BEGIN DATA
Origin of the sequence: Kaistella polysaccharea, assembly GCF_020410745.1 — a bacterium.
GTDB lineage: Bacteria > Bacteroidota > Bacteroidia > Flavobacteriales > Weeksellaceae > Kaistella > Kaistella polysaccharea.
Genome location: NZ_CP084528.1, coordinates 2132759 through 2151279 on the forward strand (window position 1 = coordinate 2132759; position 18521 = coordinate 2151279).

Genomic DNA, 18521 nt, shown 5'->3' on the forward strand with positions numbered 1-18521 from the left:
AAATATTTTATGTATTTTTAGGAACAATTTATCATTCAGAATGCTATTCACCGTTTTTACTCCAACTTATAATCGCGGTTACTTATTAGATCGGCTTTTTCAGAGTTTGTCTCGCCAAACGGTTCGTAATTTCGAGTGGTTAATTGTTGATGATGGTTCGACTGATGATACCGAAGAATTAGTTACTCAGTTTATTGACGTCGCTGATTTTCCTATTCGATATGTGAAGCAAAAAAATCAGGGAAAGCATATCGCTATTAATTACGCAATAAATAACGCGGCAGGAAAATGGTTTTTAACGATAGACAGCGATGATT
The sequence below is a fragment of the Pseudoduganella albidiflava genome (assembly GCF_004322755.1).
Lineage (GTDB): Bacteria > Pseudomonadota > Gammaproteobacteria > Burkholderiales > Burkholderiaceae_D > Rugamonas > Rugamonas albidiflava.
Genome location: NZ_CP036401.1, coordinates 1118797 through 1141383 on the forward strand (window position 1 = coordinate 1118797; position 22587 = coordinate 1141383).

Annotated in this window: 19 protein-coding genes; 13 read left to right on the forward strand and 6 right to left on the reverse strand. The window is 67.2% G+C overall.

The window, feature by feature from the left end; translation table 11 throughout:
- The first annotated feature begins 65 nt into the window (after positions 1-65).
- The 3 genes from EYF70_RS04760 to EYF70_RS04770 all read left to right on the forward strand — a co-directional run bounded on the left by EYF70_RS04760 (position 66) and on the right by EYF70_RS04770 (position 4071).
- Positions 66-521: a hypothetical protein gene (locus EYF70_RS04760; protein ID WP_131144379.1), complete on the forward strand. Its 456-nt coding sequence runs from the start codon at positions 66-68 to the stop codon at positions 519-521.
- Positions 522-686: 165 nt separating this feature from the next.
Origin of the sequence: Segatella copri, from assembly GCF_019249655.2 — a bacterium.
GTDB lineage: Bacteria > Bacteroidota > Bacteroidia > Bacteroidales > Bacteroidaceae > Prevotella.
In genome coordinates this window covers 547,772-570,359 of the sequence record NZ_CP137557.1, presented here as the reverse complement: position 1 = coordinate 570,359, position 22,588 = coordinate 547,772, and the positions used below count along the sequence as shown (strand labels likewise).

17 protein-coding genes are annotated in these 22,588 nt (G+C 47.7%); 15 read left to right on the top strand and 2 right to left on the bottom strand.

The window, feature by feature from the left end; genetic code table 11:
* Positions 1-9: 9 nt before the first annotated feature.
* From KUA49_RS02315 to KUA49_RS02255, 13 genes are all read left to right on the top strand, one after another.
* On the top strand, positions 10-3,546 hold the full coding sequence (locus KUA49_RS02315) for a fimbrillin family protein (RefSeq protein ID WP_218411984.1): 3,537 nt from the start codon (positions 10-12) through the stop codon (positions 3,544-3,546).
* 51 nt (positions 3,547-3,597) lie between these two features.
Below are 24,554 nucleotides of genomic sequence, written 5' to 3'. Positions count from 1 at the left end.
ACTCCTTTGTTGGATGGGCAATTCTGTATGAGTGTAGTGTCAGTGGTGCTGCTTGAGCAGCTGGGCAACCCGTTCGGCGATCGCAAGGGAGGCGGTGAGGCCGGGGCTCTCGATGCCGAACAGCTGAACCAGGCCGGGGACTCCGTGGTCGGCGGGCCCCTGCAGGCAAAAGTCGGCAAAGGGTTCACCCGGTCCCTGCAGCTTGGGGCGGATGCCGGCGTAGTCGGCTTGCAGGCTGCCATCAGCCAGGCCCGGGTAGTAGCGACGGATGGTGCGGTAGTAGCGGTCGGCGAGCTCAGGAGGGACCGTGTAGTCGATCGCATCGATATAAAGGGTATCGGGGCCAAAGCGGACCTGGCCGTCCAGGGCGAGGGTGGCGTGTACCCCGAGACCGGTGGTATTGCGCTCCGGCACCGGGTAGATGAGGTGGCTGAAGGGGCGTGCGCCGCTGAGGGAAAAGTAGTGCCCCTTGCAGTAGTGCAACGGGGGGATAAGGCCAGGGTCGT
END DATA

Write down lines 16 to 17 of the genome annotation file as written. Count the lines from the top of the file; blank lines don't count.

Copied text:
GTDB lineage: Bacteria > Bacteroidota > Bacteroidia > Bacteroidales > Bacteroidaceae > Prevotella.
In genome coordinates this window covers 547,772-570,359 of the sequence record NZ_CP137557.1, presented here as the reverse complement: position 1 = coordinate 570,359, position 22,588 = coordinate 547,772, and the positions used below count along the sequence as shown (strand labels likewise).